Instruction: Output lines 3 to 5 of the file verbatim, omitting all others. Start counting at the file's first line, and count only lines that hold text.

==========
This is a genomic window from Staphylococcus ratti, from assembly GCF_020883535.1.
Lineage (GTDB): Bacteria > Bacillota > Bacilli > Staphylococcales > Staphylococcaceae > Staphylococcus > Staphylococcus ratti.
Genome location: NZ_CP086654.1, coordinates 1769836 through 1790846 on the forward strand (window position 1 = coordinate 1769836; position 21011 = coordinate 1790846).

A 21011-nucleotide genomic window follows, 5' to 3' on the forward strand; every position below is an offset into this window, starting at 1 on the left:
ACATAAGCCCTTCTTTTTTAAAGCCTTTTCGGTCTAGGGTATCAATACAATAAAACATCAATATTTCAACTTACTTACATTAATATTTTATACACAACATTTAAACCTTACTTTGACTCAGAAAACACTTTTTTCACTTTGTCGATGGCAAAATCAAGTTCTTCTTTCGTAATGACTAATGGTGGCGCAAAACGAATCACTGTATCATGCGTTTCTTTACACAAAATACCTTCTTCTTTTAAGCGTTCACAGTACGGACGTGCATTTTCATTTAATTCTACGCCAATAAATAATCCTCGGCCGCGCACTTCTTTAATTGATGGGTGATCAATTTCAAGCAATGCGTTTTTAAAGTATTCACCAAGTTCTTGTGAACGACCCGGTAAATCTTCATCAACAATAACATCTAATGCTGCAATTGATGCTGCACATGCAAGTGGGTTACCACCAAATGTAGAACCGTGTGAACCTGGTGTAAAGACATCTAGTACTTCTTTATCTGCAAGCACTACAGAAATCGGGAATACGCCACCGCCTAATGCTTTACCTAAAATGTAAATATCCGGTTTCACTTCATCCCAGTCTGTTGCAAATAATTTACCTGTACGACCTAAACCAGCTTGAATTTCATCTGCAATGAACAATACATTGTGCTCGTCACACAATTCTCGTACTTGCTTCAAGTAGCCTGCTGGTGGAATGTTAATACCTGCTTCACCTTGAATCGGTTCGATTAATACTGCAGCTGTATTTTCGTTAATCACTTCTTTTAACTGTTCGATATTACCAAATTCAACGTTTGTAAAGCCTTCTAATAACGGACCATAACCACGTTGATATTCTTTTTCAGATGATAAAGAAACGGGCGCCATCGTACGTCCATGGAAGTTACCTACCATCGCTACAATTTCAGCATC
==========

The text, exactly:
Genome location: NZ_CP086654.1, coordinates 1769836 through 1790846 on the forward strand (window position 1 = coordinate 1769836; position 21011 = coordinate 1790846).

A 21011-nucleotide genomic window follows, 5' to 3' on the forward strand; every position below is an offset into this window, starting at 1 on the left:
ACATAAGCCCTTCTTTTTTAAAGCCTTTTCGGTCTAGGGTATCAATACAATAAAACATCAATATTTCAACTTACTTACATTAATATTTTATACACAACATTTAAACCTTACTTTGACTCAGAAAACACTTTTTTCACTTTGTCGATGGCAAAATCAAGTTCTTCTTTCGTAATGACTAATGGTGGCGCAAAACGAATCACTGTATCATGCGTTTCTTTACACAAAATACCTTCTTCTTTTAAGCGTTCACAGTACGGACGTGCATTTTCATTTAATTCTACGCCAATAAATAATCCTCGGCCGCGCACTTCTTTAATTGATGGGTGATCAATTTCAAGCAATGCGTTTTTAAAGTATTCACCAAGTTCTTGTGAACGACCCGGTAAATCTTCATCAACAATAACATCTAATGCTGCAATTGATGCTGCACATGCAAGTGGGTTACCACCAAATGTAGAACCGTGTGAACCTGGTGTAAAGACATCTAGTACTTCTTTATCTGCAAGCACTACAGAAATCGGGAATACGCCACCGCCTAATGCTTTACCTAAAATGTAAATATCCGGTTTCACTTCATCCCAGTCTGTTGCAAATAATTTACCTGTACGACCTAAACCAGCTTGAATTTCATCTGCAATGAACAATACATTGTGCTCGTCACACAATTCTCGTACTTGCTTCAAGTAGCCTGCTGGTGGAATGTTAATACCTGCTTCACCTTGAATCGGTTCGATTAATACTGCAGCTGTATTTTCGTTAATCACTTCTTTTAACTGTTCGATATTACCAAATTCAACGTTTGTAAAGCCTTCTAATAACGGACCATAACCACGTTGATATTCTTTTTCAGATGATAAAGAAACGGGCGCCATCGTACGTCCATGGAAGTTACCTACCATCGCTACAATTTCAGCATC